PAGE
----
11

I am struggling to setup an indexed view in the following scenario so that the following query performs without two clustered index scans. Whenever I create an index view for this query and then use it, it seems to ignore any index I put on it:

    -- +++ THE QUERY THAT I WANT TO IMPROVE PERFORMANCE-WISE +++

    SELECT TOP 1 *
    FROM    dbo.TB_test1 t1
            INNER JOIN dbo.TB_test2 t2 ON t1.PK_ID1 = t2.FK_ID1
    ORDER BY t1.somethingelse1
           ,t2.somethingelse2;


    GO

The table setup is as follows:

  • two tables
  • they are joined by an inner join by the query above
  • and ordered by a column from the first and then a column from the second table by the query above; only TOP 1 is selected
  • (in the script below there are also some lines to generate test data, just in case it helps reproducing the problem)

    -- +++ TABLE SETUP +++
    
    CREATE TABLE [dbo].[TB_test1]
        (
         [PK_ID1] [INT] IDENTITY(1, 1)  NOT NULL
        ,[something1] VARCHAR(40) NOT NULL
        ,[somethingelse1] BIGINT NOT NULL
            CONSTRAINT [PK_TB_test1] PRIMARY KEY CLUSTERED ( [PK_ID1] ASC )
        );
    
    GO
    
    create TABLE [dbo].[TB_test2]
        (
         [PK_ID2] [INT] IDENTITY(1, 1)  NOT NULL
        ,[FK_ID1] [INT] NOT NULL
        ,[something2] VARCHAR(40) NOT NULL
        ,[somethingelse2] BIGINT NOT NULL
            CONSTRAINT [PK_TB_test2] PRIMARY KEY CLUSTERED ( [PK_ID2] ASC )
        );
    
    GO
    
    ALTER TABLE [dbo].[TB_test2]  WITH CHECK ADD  CONSTRAINT [FK_TB_Test1] FOREIGN KEY([FK_ID1])
    REFERENCES [dbo].[TB_test1] ([PK_ID1])
    GO
    
    ALTER TABLE [dbo].[TB_test2] CHECK CONSTRAINT [FK_TB_Test1]
    
    GO
    
    
    -- +++ TABLE DATA GENERATION +++
    
    -- this might not be the quickest way, but it's only to set up test data
    
    INSERT INTO dbo.TB_test1
            ( something1, somethingelse1 )
    VALUES  ( CONVERT(VARCHAR(40), NEWID())  -- something1 - varchar(40)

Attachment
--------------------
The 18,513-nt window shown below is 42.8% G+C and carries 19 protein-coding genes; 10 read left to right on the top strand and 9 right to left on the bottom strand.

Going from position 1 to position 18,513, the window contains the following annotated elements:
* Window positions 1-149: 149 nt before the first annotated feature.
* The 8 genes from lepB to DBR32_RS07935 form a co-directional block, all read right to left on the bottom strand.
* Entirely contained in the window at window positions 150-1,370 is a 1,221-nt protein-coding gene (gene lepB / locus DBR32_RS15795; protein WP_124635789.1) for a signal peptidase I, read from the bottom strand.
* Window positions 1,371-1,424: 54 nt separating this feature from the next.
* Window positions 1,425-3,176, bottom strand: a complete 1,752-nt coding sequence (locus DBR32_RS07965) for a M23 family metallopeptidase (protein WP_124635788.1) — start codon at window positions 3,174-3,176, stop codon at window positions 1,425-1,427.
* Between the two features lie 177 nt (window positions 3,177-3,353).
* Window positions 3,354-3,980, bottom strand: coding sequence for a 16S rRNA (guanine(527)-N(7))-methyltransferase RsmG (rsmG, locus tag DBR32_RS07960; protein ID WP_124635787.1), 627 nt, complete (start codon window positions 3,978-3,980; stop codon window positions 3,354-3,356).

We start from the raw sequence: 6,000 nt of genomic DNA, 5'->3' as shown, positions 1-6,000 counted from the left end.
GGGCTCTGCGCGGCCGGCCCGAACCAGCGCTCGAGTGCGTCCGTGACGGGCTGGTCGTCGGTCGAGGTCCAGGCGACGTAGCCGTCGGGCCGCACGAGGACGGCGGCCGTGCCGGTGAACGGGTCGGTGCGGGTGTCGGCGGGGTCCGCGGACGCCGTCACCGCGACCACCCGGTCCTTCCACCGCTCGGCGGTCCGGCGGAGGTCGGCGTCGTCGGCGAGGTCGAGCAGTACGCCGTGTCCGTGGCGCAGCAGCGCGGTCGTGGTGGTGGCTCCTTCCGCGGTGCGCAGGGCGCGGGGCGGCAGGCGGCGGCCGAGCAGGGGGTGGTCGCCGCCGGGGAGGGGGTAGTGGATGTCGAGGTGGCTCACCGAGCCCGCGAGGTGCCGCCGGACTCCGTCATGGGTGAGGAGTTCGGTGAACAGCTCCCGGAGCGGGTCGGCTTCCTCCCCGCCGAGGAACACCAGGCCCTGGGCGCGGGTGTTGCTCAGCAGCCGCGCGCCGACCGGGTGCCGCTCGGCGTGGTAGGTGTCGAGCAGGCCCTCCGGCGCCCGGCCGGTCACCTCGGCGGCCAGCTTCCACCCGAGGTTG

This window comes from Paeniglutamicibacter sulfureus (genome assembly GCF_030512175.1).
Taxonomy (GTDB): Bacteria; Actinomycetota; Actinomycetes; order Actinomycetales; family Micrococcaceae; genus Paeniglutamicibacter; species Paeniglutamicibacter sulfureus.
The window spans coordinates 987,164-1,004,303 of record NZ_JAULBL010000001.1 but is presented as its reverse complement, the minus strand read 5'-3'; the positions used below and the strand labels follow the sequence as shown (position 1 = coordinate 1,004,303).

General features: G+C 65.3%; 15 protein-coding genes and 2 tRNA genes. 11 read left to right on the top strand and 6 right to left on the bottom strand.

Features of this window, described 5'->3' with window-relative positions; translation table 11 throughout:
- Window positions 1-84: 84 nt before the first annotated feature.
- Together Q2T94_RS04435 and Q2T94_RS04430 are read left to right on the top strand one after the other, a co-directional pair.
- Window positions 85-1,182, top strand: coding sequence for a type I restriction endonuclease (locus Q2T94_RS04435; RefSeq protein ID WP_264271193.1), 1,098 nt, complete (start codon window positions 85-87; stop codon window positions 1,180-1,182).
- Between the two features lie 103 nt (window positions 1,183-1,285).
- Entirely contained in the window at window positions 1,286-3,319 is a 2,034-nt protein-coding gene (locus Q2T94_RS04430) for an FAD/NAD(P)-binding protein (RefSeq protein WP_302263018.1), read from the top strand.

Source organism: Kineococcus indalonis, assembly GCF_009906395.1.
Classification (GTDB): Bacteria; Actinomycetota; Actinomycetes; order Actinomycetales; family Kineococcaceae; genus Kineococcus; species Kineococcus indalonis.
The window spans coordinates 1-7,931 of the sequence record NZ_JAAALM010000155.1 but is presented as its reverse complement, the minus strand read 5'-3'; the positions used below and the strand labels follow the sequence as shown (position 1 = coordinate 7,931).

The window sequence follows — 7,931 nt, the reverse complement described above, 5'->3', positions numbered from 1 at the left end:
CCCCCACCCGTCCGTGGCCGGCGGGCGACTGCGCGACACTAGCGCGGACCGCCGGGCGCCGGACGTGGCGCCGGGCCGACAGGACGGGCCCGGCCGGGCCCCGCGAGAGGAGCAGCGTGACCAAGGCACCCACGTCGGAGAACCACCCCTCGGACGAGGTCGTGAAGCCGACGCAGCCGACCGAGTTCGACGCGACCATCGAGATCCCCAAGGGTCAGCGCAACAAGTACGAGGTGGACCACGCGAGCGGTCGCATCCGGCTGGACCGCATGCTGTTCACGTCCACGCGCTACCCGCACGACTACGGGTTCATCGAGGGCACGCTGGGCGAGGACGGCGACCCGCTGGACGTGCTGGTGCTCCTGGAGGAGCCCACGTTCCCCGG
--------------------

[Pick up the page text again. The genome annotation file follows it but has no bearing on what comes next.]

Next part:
,ISNULL(ABS(CHECKSUM(NewId())) % 92233720368547758078, 1)   -- somethingelse1 - bigint
              )
    
    GO 100000
    
    RAISERROR( 'Finished setting up dbo.TB_test1', 0, 1) WITH NOWAIT    
    
    GO    
    
    INSERT INTO dbo.TB_test2
            ( FK_ID1, something2, somethingelse2 )
    VALUES  ( ISNULL(ABS(CHECKSUM(NewId())) % ((SELECT MAX(PK_ID1) FROM dbo.TB_test1) - 1), 0) + 1 -- FK_ID1 - int
              ,CONVERT(VARCHAR(40), NEWID())  -- something2 - varchar(40)
              ,ISNULL(ABS(CHECKSUM(NewId())) % 92233720368547758078, 1)   -- somethingelse2 - bigint
              )
    
    GO 100000
    
    RAISERROR( 'Finished setting up dbo.TB_test2', 0, 1) WITH NOWAIT          
    
    GO
    

The indexed view should probably be defined as follows and the resulting TOP 1 query is below. But what indexes do I need so that this query performs better than without the indexed view?

    CREATE VIEW VI_test
    WITH SCHEMABINDING
    AS
        SELECT  t1.PK_ID1
               ,t1.something1
               ,t1.somethingelse1
               ,t2.PK_ID2
               ,t2.FK_ID1
               ,t2.something2
               ,t2.somethingelse2
        FROM    dbo.TB_test1 t1
                INNER JOIN dbo.TB_test2 t2 ON t1.PK_ID1 = t2.FK_ID1


    GO


    SELECT TOP 1 * FROM dbo.VI_test ORDER BY somethingelse1,somethingelse2


    GO
12

It seems to ignore any index I put on it

Unless you're using SQL Server Enterprise Edition (or equivalently, Trial and Developer), you will need to use WITH (NOEXPAND) on the view reference in order to use it. In fact, even if you are using Enterprise, there are good reasons to use that hint.